Katie wants to share within the confines of this feature article her wisdom of her journey. First Katie wants to express that you should let shame come from the fear of having a mental illness. To put out the fire of the stigma surrounding mental illnesses we must project courage.
“It is a blessing if we learn from it, and share that with those around us without fear or shame.”
When writing these feature articles I prefer to also get to know the blogger side of my interviewee. Not only their story. That means perusing their website. I get to see what they bring to the table as a writer for the mental illness community. That is the point of why bloggers in the community write. One of the most powerful forms of sharing experiences is through writing.
It was amazing what I found on Katie’s blog. Bipolar Brave. One of the first articles on her blog site that caught my eye was Why I Say ‘I Have Bipolar’ and ‘I Am Bipolar.’ This blog post she has this to say, and its one that we all can relate. I know it does for The Bipolar Writer.
“When I say I’m bipolar, I am addressing the illness because it lives in me! It does not own me, but it begets the symptoms and characteristics of bipolar disorder, therefore I am characteristic of that disorder. I am bipolar.” – excerpt from Bipolar Brave.
It is therapeutic to write about your experiences in a blog. It is the same for Katie. It has opened up doors for Katie. It is through her shared experiences on her blog Bipolar Brave that Katie is able to encourage others. This is a nice bonus for Katie to be able to share her story on her blog. I would recommend Katie’s blog to anyone living with Bipolar disorder.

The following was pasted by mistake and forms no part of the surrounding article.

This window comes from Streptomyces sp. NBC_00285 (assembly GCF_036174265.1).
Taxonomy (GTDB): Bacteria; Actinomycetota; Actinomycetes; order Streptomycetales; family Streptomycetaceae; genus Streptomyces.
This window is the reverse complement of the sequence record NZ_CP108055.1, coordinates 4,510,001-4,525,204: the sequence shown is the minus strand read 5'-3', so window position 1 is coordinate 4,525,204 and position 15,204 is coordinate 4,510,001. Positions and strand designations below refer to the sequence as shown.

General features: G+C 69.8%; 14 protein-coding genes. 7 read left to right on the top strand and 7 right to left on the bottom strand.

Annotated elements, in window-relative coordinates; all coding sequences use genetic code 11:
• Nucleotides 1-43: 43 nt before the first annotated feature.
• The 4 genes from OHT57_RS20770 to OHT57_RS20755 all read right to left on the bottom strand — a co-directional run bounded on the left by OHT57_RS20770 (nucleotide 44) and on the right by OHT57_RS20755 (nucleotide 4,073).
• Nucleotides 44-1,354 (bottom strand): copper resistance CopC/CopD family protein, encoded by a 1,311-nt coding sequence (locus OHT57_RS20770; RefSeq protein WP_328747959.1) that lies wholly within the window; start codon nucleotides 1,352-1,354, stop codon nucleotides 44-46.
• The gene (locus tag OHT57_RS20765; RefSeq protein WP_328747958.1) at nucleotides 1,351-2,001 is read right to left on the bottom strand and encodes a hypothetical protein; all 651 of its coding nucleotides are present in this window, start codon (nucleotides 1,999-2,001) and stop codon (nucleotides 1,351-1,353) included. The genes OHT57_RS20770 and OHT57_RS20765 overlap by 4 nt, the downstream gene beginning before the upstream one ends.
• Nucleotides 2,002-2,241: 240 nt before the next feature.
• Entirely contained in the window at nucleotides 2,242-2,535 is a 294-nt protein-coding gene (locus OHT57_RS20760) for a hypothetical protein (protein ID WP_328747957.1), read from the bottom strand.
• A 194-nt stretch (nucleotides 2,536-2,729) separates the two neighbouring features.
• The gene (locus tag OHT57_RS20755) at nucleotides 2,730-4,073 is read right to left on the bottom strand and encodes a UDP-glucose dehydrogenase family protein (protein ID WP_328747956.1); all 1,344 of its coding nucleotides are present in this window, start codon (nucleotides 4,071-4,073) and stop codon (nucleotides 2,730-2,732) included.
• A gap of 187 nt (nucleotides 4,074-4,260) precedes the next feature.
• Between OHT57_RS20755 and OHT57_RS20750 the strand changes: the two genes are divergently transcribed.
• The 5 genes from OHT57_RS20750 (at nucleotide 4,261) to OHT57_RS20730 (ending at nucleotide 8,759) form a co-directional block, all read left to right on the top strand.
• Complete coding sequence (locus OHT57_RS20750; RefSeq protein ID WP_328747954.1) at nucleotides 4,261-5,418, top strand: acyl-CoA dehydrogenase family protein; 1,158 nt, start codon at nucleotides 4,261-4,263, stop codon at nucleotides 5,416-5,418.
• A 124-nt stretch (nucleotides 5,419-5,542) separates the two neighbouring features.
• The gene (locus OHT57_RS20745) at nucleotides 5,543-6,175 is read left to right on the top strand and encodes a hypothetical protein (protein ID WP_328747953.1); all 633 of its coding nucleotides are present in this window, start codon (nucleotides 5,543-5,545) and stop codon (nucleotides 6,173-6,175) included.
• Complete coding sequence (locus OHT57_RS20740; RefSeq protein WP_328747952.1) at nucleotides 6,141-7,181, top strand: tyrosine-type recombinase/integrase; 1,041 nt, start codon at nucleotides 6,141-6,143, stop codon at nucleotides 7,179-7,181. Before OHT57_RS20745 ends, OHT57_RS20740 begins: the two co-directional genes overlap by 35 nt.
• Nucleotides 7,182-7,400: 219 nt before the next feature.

“By his stripes, we are healed.” Isaiah 53:5
The little things in life are what keeps us going when dealing with a mental illness like Bipolar. Katie turns to her faith and all things that lead her down the right path to God and her diagnosis.
“Christ’s sacrifice on the cross means many things to me,” Katie explains about her faith and mental illness. Among those things is largely the reason I can live and have a whole mind. Since claiming victory in the life I have with Christ. Believing he has given me eternal life in Him, I am more confident that He gave me my sanity back. He makes it all worth living. Even the darkest day has a glimmer of light because of Him.”
Katie is true to her faith and believes in His love. She can’t resist Him. It is her faith that keeps her moral compass centered. In her faith, Katie believes that even if she were to take her life, she wouldn’t be going to hell.
“It’s not the unforgivable sin. He and the blessings He’s given me in the form of my family, friends, and health. Make life worth living.”
In Katie’s life writing has always been a great and important thing. Katie is currently looking for a publisher for her memoir. She plans to try the traditional way of publishing if possible. If not she looks to self-publish sometime this year. Katie plans the memoir to reflect the name of her blog, Bipolar Brave.
I write these feature articles about the different members of the mental illness community because it feels right. It is a way for me to further end the stigma surrounding mental illness. I am amazed that the human beings I write about are real people. People I can relate to every day.
Katie is an amazing human being, writer, and blogger. The way that she exudes confidence in all she does with her faith is astounding. It took me years to say “I am Bipolar, and that isn’t a bad thing.” Katie found her place and is in a place of solace with her faith. It was a pleasure to share another story here on The Bipolar Writer.
You can find Katie @ http://www.BipolarBrave.com
Author: James Edgar Skye